Basu on Das, 'India, Empire, and First World War Culture: Writings, Images, and Songs'

Santanu Das
Shrabani Basu

Santanu Das. India, Empire, and First World War Culture: Writings, Images, and Songs. Cambridge: Cambridge University Press, 2018. xxiii + 466 pp. $27.99 (paper), ISBN 978-1-107-44159-0.

Reviewed by Shrabani Basu (Historian and journalist) Published on H-Asia (April, 2019) Commissioned by Sumit Guha (The University of Texas at Austin)

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In this excellent book, Santanu Das takes us straight to the heart of World War I, not in the muddy fields of Flanders and France, but a tiny museum in Chandernagore, a small town upstream from Calcutta on the banks of the Hooghly River that was a former French colony. Here, in a small cabinet in a dimly lit room in the Dupleix House and Museum, Das found an object that caught his attention: a pair of glasses. The label described it as “blood-stained.” They belonged to Private J. N. Sen, MB (bachelor of medicine), West Yorkshire Regiment, who had died in action on the night of May 22-23 in 1916 in France. Next to the artifacts were a few of his possessions: a razor, a photograph of a young European lady, a book of friendship signed by the same lady, and a small leather wallet. Sen was the first Bengali, originally from Chandernagore, to be killed in the First World War. Sen’s life and tragic death, several thousand miles away from his homeland, was captured in a few objects. It brought home to Das the direct link that India had with the Great War.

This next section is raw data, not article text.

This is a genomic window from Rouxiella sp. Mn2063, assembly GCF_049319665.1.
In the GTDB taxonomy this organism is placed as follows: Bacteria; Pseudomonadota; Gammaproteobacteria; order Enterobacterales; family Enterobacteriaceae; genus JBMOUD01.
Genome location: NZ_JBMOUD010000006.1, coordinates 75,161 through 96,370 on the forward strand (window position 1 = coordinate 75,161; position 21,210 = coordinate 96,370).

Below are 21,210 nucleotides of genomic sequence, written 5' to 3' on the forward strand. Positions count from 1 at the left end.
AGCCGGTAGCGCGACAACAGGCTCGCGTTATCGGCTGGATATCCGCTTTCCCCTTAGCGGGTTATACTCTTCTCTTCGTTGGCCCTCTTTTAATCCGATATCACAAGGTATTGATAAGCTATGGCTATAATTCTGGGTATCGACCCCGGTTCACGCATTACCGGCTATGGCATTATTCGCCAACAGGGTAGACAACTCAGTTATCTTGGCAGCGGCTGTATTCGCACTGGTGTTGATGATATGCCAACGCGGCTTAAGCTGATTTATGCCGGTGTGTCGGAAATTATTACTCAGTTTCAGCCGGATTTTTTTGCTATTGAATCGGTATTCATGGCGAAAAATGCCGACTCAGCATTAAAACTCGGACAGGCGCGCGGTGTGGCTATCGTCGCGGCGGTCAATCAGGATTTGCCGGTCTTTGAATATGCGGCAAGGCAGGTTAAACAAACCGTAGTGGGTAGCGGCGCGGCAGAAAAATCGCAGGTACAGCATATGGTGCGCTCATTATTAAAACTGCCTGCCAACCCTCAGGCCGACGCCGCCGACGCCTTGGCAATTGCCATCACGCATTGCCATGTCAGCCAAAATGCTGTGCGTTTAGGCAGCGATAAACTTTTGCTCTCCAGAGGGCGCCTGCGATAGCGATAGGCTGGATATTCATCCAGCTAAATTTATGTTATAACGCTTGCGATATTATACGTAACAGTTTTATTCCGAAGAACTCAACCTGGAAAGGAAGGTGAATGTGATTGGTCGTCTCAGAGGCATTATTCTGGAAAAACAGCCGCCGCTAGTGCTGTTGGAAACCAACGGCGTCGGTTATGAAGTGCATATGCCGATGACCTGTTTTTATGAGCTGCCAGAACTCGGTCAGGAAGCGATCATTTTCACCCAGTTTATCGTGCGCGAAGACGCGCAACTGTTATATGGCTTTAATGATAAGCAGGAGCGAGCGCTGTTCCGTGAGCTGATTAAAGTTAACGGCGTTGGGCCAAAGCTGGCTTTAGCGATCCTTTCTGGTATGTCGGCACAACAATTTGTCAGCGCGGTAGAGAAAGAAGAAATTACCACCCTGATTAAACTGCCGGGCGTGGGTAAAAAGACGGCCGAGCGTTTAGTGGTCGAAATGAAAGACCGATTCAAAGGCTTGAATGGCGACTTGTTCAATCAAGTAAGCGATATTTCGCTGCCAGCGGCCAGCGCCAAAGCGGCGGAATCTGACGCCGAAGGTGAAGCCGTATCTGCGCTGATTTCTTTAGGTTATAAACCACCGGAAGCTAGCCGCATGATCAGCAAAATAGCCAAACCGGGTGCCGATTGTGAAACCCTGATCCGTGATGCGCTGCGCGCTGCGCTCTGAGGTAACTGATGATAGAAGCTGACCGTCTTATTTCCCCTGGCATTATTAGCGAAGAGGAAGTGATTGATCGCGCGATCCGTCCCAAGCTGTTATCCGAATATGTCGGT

The museum visit began a process of research which would take nearly ten years. Das traveled extensively, mining documents in museums and archives across Germany, Belgium, France, Iraq, Turkey, India, and Britain (his grateful thanks to the institutions and grants that supported him runs to several pages). The monumental work India, Empire and First World War Culture, Writings, Images and Songs looks at the war through the lens of the Indian civilians and combatants as reflected in their language and literature.  

Das takes the war away from the Western perspectives of the Tommies in the trenches and the works of the War Poets like Wilfred Owen, Siegfried Sassoon, and Rupert Brooke and gives us instead the poetry of Sarojini Naidu and Rabindranath Tagore. In his earlier book, Touch and Intimacy in First World War Literature (2006), Das had written about the sensory side of the war and the physical intimacy among the men who went to war in the muddy trenches through the writings, photography, and art work of the time. Here, he delves further, bringing out a wealth of firsthand accounts by the Indians who went thousands of miles for a war that was not of their making. As most of the Indian soldiers were illiterate, their perspective of the war was barely recorded. It is this gap that Das fills with his discovery of the regional literature of the time and the homegrown accounts of the war captured in memoirs, plays, poetry, and novels.

Set in a small village in Bengal is a play written in September 1916 by novelist Satish Chandra Chattopadhyay called Bangali Paltan. It traces the story of two men—one a middle-class person called Nirmal and the other a village idiot or buffoon called Kebla—and their experience in the war. Along with the short story called Usne Kaha Tha by Chandradhar Sharma Guleri published in 1915, they form the earliest literature on the war by Indian writers.